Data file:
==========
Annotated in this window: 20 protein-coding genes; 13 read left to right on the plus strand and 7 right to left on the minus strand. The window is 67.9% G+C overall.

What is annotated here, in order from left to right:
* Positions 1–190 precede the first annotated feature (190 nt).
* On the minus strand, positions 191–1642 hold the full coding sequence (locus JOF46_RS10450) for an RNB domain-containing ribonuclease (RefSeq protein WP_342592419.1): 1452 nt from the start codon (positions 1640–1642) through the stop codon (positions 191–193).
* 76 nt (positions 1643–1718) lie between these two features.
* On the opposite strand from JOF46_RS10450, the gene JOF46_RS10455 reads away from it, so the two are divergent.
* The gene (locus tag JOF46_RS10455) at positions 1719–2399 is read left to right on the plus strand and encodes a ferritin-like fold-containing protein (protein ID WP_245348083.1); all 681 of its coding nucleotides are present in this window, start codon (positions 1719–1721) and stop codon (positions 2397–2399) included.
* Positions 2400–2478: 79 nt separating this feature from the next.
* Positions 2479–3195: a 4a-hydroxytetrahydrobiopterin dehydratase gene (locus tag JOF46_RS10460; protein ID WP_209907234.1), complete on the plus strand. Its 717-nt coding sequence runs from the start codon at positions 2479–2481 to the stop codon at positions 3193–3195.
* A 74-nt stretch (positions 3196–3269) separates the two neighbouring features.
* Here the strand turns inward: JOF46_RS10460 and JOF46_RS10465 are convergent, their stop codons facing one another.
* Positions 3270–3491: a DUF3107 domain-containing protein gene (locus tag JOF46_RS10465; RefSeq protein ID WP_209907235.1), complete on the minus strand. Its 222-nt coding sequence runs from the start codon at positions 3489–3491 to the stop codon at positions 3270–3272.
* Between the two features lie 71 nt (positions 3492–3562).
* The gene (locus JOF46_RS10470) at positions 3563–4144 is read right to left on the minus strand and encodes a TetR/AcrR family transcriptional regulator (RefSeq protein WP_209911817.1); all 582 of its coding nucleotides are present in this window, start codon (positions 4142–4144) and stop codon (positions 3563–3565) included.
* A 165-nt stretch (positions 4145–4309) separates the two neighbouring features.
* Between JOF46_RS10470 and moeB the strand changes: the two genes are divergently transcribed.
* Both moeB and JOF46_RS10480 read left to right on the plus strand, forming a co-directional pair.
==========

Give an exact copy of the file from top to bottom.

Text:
Annotated in this window: 20 protein-coding genes; 13 read left to right on the plus strand and 7 right to left on the minus strand. The window is 67.9% G+C overall.

What is annotated here, in order from left to right:
* Positions 1–190 precede the first annotated feature (190 nt).
* On the minus strand, positions 191–1642 hold the full coding sequence (locus JOF46_RS10450) for an RNB domain-containing ribonuclease (RefSeq protein WP_342592419.1): 1452 nt from the start codon (positions 1640–1642) through the stop codon (positions 191–193).
* 76 nt (positions 1643–1718) lie between these two features.
* On the opposite strand from JOF46_RS10450, the gene JOF46_RS10455 reads away from it, so the two are divergent.
* The gene (locus tag JOF46_RS10455) at positions 1719–2399 is read left to right on the plus strand and encodes a ferritin-like fold-containing protein (protein ID WP_245348083.1); all 681 of its coding nucleotides are present in this window, start codon (positions 1719–1721) and stop codon (positions 2397–2399) included.
* Positions 2400–2478: 79 nt separating this feature from the next.
* Positions 2479–3195: a 4a-hydroxytetrahydrobiopterin dehydratase gene (locus tag JOF46_RS10460; protein ID WP_209907234.1), complete on the plus strand. Its 717-nt coding sequence runs from the start codon at positions 2479–2481 to the stop codon at positions 3193–3195.
* A 74-nt stretch (positions 3196–3269) separates the two neighbouring features.
* Here the strand turns inward: JOF46_RS10460 and JOF46_RS10465 are convergent, their stop codons facing one another.
* Positions 3270–3491: a DUF3107 domain-containing protein gene (locus tag JOF46_RS10465; RefSeq protein ID WP_209907235.1), complete on the minus strand. Its 222-nt coding sequence runs from the start codon at positions 3489–3491 to the stop codon at positions 3270–3272.
* Between the two features lie 71 nt (positions 3492–3562).
* The gene (locus JOF46_RS10470) at positions 3563–4144 is read right to left on the minus strand and encodes a TetR/AcrR family transcriptional regulator (RefSeq protein WP_209911817.1); all 582 of its coding nucleotides are present in this window, start codon (positions 4142–4144) and stop codon (positions 3563–3565) included.
* A 165-nt stretch (positions 4145–4309) separates the two neighbouring features.
* Between JOF46_RS10470 and moeB the strand changes: the two genes are divergently transcribed.
* Both moeB and JOF46_RS10480 read left to right on the plus strand, forming a co-directional pair.